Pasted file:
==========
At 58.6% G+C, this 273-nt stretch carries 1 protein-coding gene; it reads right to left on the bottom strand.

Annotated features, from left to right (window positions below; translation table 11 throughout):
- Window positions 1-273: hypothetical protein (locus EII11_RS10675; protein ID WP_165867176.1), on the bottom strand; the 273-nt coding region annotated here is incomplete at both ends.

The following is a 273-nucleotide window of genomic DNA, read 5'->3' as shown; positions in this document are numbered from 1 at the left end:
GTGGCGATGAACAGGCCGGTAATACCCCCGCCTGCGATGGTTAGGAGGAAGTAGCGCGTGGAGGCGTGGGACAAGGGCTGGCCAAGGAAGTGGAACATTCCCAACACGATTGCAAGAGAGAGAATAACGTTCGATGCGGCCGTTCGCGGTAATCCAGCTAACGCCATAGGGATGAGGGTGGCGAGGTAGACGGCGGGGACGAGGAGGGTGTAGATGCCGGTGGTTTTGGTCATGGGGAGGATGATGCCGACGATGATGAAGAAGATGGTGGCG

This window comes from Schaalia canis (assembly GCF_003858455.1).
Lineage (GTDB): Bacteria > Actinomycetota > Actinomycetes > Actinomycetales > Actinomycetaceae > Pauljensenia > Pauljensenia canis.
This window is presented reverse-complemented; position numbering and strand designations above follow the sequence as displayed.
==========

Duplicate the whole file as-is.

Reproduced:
At 58.6% G+C, this 273-nt stretch carries 1 protein-coding gene; it reads right to left on the bottom strand.

Annotated features, from left to right (window positions below; translation table 11 throughout):
- Window positions 1-273: hypothetical protein (locus EII11_RS10675; protein ID WP_165867176.1), on the bottom strand; the 273-nt coding region annotated here is incomplete at both ends.

The following is a 273-nucleotide window of genomic DNA, read 5'->3' as shown; positions in this document are numbered from 1 at the left end:
GTGGCGATGAACAGGCCGGTAATACCCCCGCCTGCGATGGTTAGGAGGAAGTAGCGCGTGGAGGCGTGGGACAAGGGCTGGCCAAGGAAGTGGAACATTCCCAACACGATTGCAAGAGAGAGAATAACGTTCGATGCGGCCGTTCGCGGTAATCCAGCTAACGCCATAGGGATGAGGGTGGCGAGGTAGACGGCGGGGACGAGGAGGGTGTAGATGCCGGTGGTTTTGGTCATGGGGAGGATGATGCCGACGATGATGAAGAAGATGGTGGCG

This window comes from Schaalia canis (assembly GCF_003858455.1).
Lineage (GTDB): Bacteria > Actinomycetota > Actinomycetes > Actinomycetales > Actinomycetaceae > Pauljensenia > Pauljensenia canis.
This window is presented reverse-complemented; position numbering and strand designations above follow the sequence as displayed.